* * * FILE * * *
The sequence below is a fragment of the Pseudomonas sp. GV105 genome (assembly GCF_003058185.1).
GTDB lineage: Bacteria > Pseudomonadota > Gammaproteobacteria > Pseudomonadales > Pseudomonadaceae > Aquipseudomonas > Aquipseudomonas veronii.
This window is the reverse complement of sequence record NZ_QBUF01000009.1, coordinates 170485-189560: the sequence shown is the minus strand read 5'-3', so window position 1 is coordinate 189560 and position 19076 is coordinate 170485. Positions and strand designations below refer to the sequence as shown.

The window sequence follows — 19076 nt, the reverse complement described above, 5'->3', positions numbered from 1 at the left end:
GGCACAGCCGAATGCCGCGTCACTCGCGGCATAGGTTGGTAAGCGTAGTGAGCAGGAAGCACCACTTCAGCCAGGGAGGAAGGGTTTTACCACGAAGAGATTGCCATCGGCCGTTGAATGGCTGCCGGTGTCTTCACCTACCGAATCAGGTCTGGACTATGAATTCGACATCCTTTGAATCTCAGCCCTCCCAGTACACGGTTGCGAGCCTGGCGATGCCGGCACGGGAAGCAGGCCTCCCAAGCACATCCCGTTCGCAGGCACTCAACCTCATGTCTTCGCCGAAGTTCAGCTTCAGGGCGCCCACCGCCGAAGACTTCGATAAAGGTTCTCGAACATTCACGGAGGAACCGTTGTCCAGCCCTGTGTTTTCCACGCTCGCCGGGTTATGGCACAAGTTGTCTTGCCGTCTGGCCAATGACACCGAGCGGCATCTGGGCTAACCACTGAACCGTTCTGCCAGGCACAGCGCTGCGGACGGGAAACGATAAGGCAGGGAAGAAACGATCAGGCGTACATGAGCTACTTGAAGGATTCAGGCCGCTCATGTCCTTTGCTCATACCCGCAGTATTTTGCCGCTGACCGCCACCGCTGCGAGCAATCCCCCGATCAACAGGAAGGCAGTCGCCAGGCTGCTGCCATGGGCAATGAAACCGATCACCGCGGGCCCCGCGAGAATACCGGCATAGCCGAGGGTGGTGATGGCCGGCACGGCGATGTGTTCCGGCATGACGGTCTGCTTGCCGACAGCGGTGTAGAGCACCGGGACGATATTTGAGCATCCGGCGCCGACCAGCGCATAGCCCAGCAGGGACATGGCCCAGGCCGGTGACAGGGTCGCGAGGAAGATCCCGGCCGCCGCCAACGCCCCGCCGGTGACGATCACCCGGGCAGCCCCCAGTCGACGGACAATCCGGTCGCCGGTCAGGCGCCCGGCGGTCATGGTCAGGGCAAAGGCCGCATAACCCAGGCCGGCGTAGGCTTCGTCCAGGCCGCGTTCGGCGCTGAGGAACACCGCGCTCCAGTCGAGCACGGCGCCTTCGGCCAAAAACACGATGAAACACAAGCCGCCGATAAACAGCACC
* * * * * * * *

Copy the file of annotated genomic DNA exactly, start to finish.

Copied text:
The sequence below is a fragment of the Pseudomonas sp. GV105 genome (assembly GCF_003058185.1).
GTDB lineage: Bacteria > Pseudomonadota > Gammaproteobacteria > Pseudomonadales > Pseudomonadaceae > Aquipseudomonas > Aquipseudomonas veronii.
This window is the reverse complement of sequence record NZ_QBUF01000009.1, coordinates 170485-189560: the sequence shown is the minus strand read 5'-3', so window position 1 is coordinate 189560 and position 19076 is coordinate 170485. Positions and strand designations below refer to the sequence as shown.

The window sequence follows — 19076 nt, the reverse complement described above, 5'->3', positions numbered from 1 at the left end:
GGCACAGCCGAATGCCGCGTCACTCGCGGCATAGGTTGGTAAGCGTAGTGAGCAGGAAGCACCACTTCAGCCAGGGAGGAAGGGTTTTACCACGAAGAGATTGCCATCGGCCGTTGAATGGCTGCCGGTGTCTTCACCTACCGAATCAGGTCTGGACTATGAATTCGACATCCTTTGAATCTCAGCCCTCCCAGTACACGGTTGCGAGCCTGGCGATGCCGGCACGGGAAGCAGGCCTCCCAAGCACATCCCGTTCGCAGGCACTCAACCTCATGTCTTCGCCGAAGTTCAGCTTCAGGGCGCCCACCGCCGAAGACTTCGATAAAGGTTCTCGAACATTCACGGAGGAACCGTTGTCCAGCCCTGTGTTTTCCACGCTCGCCGGGTTATGGCACAAGTTGTCTTGCCGTCTGGCCAATGACACCGAGCGGCATCTGGGCTAACCACTGAACCGTTCTGCCAGGCACAGCGCTGCGGACGGGAAACGATAAGGCAGGGAAGAAACGATCAGGCGTACATGAGCTACTTGAAGGATTCAGGCCGCTCATGTCCTTTGCTCATACCCGCAGTATTTTGCCGCTGACCGCCACCGCTGCGAGCAATCCCCCGATCAACAGGAAGGCAGTCGCCAGGCTGCTGCCATGGGCAATGAAACCGATCACCGCGGGCCCCGCGAGAATACCGGCATAGCCGAGGGTGGTGATGGCCGGCACGGCGATGTGTTCCGGCATGACGGTCTGCTTGCCGACAGCGGTGTAGAGCACCGGGACGATATTTGAGCATCCGGCGCCGACCAGCGCATAGCCCAGCAGGGACATGGCCCAGGCCGGTGACAGGGTCGCGAGGAAGATCCCGGCCGCCGCCAACGCCCCGCCGGTGACGATCACCCGGGCAGCCCCCAGTCGACGGACAATCCGGTCGCCGGTCAGGCGCCCGGCGGTCATGGTCAGGGCAAAGGCCGCATAACCCAGGCCGGCGTAGGCTTCGTCCAGGCCGCGTTCGGCGCTGAGGAACACCGCGCTCCAGTCGAGCACGGCGCCTTCGGCCAAAAACACGATGAAACACAAGCCGCCGATAAACAGCACC